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Program Information

MR Functional Imaging to Guide Radiotherapy: Opportunities and Challenges in the Clinic

M Milosevic

M Milosevic1*, (1) Princess Margaret Hospital and University Health Network, Toronto, Ontario

WE-E-BRA-3 Wednesday 2:00:00 PM - 3:50:00 PM Room: Ballroom A

Human tumors are characterized by an abnormal vascular network that develops because of unregulated angiogenesis. This contributes to abnormalities of the tumor microenvironment like hypoxia, acidosis and high interstitial fluid pressure that influence treatment response and patient survival. There is an important clinical need to develop new minimally invasive tools for characterizing the tumor microenvironment at diagnosis, and monitoring changes during treatment with radiotherapy, chemotherapy or new biologically targeted drugs. MR-based imaging approaches offer exciting possibilities that have yet to be fully exploited. Dynamic contrast enhanced (DCE) MR allows the functional characteristics of the tumor vasculature to be interrogated serially over time. Studies in human cancers have shown substantial differences in DCE MR parameters between tumor and normal muscle in keeping with higher blood flow and vascular permeability. DCE MR has been shown to correlate with response to radiotherapy or drugs that specifically target the tumor vasculature. However, despite important advances, MR functional imaging has not been adopted in routine clinical practice, in part because of a lack of consensus on optimal imaging techniques, analysis methods and reporting metrics. Further refinement and standardization is required founded on interdisciplinary collaboration among clinicians, medical imagers, biologists, physicists and mathematicians to make these techniques robust and clinically applicable.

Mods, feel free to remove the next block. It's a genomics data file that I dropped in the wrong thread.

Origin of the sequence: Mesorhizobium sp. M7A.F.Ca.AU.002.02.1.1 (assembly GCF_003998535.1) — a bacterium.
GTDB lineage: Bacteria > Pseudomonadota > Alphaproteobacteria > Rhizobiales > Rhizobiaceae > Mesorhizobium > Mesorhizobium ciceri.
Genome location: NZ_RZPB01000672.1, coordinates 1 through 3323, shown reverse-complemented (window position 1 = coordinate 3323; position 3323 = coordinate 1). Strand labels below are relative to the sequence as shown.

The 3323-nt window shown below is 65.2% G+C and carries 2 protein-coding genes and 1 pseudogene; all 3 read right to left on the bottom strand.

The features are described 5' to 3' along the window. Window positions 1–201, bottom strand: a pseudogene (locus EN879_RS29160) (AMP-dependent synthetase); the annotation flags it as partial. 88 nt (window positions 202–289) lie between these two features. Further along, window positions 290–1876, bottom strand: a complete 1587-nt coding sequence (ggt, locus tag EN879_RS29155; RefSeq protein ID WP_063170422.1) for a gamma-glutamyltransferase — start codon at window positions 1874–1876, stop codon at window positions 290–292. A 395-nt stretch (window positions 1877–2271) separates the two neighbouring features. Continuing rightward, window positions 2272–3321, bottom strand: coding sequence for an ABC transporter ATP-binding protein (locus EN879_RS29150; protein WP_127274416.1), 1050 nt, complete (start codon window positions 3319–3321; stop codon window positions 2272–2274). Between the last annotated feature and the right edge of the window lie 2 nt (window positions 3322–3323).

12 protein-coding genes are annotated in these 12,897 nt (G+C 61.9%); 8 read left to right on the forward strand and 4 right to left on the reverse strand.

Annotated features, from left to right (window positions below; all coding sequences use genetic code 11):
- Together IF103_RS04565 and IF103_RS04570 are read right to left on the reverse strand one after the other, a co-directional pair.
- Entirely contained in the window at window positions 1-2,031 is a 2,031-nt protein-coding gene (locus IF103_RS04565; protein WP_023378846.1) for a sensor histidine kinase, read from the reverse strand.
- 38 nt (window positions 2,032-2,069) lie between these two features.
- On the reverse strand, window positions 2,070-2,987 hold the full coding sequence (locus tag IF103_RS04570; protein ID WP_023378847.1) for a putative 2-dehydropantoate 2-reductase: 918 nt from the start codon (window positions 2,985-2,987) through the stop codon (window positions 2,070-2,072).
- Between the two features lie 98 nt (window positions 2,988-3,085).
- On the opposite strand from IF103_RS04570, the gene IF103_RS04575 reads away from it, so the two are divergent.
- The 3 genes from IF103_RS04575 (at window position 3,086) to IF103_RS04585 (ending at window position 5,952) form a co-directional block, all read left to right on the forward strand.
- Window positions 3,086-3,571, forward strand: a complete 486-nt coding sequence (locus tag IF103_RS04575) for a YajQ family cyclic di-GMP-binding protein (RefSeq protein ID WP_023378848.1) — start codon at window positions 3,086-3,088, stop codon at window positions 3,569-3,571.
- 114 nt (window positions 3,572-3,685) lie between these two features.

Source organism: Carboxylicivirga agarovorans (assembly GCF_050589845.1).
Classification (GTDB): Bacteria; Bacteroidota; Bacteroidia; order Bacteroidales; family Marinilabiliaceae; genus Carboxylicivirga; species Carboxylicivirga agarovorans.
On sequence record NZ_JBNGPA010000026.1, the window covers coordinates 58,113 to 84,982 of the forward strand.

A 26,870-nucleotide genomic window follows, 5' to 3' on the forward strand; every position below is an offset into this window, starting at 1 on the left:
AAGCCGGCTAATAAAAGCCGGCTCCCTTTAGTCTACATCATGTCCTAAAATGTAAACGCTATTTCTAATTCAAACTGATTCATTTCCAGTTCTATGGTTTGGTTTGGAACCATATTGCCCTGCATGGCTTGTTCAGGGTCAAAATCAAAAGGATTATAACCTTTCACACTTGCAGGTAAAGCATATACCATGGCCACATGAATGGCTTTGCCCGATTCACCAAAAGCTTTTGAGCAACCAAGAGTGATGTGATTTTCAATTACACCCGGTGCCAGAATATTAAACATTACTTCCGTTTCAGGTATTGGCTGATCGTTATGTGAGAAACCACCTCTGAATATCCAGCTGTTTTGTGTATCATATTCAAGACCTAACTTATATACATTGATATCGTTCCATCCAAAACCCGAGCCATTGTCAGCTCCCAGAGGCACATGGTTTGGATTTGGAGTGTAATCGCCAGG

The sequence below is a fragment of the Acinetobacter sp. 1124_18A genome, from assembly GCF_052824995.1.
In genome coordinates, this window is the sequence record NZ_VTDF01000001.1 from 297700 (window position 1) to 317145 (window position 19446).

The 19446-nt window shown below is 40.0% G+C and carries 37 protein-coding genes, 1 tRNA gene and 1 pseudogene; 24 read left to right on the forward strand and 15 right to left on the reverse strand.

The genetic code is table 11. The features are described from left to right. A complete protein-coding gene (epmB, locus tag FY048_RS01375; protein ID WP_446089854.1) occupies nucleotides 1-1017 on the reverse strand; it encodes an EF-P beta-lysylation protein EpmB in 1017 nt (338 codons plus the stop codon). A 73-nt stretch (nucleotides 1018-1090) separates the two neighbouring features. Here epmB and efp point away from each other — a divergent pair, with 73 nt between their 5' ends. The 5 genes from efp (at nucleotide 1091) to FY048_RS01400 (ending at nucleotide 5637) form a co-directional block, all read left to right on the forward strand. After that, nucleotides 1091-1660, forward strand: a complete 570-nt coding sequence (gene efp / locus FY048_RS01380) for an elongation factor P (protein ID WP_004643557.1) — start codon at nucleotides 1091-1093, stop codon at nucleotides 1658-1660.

Learning objectives
1. Discuss the clinical use of MR functional imaging in patients receiving radiotherapy and the challenges to wide-spread clinical utilization.
2. Discuss the value of MR functional imaging as a predictor of clinical outcome in patients receiving radiotherapy, and a means of monitoring biologic response over a course of fractionated treatment.
3. Understand the role of MR functional imaging in the evaluation of new treatment strategies comprised of radiotherapy and drugs that specifically target the tumor vasculature.

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